In September 2018, the US Department of Commerce, via the National Telecommunications and Information Administration (“NTIA”), sought stakeholder comments on how the US can advance consumer privacy protection while not stifling innovation. Motivating this consultation was the spate of recent high-profile consumer data breaches, as well as the European Union’s General Data Protection Regulation and privacy regulations enacted in some US states which in the Administration’s view may impede the flow of information and in turn commerce. Per NTIA’s consultation document, “[a] growing number of foreign countries, and some US states, have articulated distinct visions for how to address privacy concerns, leading to a nationally and globally fragmented regulatory landscape. Such fragmentation naturally disincentivises innovation by increasing the regulatory costs for products that require scale. The Administration hopes to articulate a renewed vision, one that reduces fragmentation nationally and increases harmonization and interoperability nationally and globally.”
With the goal of “building better privacy protections”, NTIA (the federal agency principally responsible for advising the Administration on telecommunications and information policy issues) sought comment on the following outcomes: (i) organisations should be transparent about how they collect, use, share and store users’ personal information; (ii) users should be able to exercise control over personal information they provide to organisations; (iii) collection, use, storage and sharing of personal data should be reasonably minimised in a manner proportional to the scope of privacy risks; (iv) organisations should employ security safeguards to protect data they collect, store, use, or share; (v) users should be able to reasonably access and correct personal data they have provided; (vi) organisations should take steps to manage the risk of disclosure or harmful uses of personal data; and (vii) organisations should be accountable for the use of personal data that has been collected, maintained or used by their systems. See NTIA Seeks Comment on New Approach to Consumer Data Privacy, 25 September 2018 (available here). The public consultation closed on 26 October 2018.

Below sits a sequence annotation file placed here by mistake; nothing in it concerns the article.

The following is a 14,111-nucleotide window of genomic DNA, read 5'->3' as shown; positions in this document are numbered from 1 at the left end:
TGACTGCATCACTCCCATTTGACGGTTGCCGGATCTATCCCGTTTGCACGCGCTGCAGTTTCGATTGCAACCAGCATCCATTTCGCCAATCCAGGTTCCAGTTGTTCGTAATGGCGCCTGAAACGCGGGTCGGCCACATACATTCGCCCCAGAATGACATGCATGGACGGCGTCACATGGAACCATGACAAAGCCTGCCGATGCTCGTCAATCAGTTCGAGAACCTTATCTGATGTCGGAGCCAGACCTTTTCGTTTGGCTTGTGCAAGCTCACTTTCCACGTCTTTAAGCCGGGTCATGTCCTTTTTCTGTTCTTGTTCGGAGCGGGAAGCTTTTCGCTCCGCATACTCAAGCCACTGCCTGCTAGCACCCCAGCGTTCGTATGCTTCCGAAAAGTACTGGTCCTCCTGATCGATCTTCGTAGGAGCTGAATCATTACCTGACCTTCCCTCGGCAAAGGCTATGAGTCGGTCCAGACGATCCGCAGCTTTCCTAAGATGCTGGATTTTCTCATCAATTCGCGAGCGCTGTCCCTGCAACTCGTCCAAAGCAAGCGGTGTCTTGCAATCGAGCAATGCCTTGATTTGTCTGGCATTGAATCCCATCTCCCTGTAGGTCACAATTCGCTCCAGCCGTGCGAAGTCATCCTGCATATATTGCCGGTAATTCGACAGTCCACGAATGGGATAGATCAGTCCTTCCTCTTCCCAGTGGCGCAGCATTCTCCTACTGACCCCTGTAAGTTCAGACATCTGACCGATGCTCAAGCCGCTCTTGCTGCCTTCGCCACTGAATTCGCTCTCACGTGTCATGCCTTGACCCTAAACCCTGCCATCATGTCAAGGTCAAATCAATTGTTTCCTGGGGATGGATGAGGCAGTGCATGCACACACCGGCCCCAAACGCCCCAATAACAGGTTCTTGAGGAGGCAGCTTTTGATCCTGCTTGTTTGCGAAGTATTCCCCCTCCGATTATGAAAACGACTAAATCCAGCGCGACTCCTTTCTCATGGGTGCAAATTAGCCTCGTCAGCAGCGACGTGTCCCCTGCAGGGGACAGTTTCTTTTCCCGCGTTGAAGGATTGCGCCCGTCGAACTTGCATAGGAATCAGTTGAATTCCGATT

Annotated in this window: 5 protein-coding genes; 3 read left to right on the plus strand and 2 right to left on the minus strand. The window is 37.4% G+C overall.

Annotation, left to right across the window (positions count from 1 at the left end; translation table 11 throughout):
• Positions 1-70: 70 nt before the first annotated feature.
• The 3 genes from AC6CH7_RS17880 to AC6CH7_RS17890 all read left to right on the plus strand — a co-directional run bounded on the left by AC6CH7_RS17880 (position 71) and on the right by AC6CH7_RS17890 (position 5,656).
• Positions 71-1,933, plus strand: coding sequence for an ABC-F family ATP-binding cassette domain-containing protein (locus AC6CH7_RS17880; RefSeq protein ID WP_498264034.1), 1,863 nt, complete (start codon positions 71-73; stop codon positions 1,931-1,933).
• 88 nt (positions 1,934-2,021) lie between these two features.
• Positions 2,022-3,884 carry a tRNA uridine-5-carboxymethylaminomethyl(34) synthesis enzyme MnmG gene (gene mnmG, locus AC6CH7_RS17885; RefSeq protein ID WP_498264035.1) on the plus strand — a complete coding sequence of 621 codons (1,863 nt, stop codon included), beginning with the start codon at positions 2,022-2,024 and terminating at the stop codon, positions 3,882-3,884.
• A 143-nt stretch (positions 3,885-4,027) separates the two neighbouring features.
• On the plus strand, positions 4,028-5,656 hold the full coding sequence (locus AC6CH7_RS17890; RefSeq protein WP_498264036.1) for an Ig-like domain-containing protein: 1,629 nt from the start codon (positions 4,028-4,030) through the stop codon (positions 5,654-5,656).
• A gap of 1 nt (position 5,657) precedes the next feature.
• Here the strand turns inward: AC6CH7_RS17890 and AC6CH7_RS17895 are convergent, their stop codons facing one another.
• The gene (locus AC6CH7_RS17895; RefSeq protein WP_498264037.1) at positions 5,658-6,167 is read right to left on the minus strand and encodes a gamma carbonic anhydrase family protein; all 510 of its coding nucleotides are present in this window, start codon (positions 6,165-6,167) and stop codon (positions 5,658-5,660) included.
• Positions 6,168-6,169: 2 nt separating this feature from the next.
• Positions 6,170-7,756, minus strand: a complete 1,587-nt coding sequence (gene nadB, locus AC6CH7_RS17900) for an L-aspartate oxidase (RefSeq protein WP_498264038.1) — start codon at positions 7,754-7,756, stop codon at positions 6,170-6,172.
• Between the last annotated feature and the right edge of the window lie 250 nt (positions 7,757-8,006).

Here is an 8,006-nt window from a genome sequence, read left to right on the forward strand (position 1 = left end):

In developing this consultation, NTIA worked in parallel with the National Institute of Standards and Technology (“NIST”) to design a voluntary risk-based privacy framework “to help organizations: better identify, assess, manage, and communicate privacy risks; foster the development of innovative approaches to protecting individuals’ privacy; and increase trust in products and services.” See NIST Statement on Privacy Network, 4 September 2018 (available here).
In parallel with this consultation process, the US Senate conducted a public hearing on 26 September 2018 to examine the privacy policies of top US-based technology firms, review the current state of consumer data privacy, and provide industry with a chance to discuss possible approaches to safeguarding privacy more effectively. In advance of the Senate hearing, several industry players submitted proposals for privacy regulation.
Several industry members testified at the Senate hearing (such as AT&T, Amazon.com, Apple, Google and Twitter, among others). This hearing, along with the pending NTIA consultation, will inform legislative proposals to enact a uniform federal privacy and data breach notification law. It remains to be seen whether any future legislation fares better than prior unsuccessful efforts.
White House officials have confirmed media reports that the Trump Administration reversed a prior US policy that critics say hampered the nation’s ability to address increasing cyber threats from state-sponsored actors. While its details are classified, Administration officials indicated that the new cyber policy would give US officials greater flexibility to launch offensive cyber operations.
In 2012, the Obama Administration issued Presidential Policy Directive 20, a classified directive relating to US cyber operations that imposed various guidelines to govern the use of US cyber defence tools. In rescinding that directive, the Trump Administration, per US National Security Advisor John Bolton, has “effectively enable[ed] offensive cyber operations,” although the change in strategy, according to Bolton, is not designed to foster first strike cyber operations but rather to “create structures of deterrence” against future cyber-attacks on the US and its allies. See White House Confirms It Has Relaxed Rules on U.S. Use of Cyberweapons, The Wall Street Journal, 20 September 2018.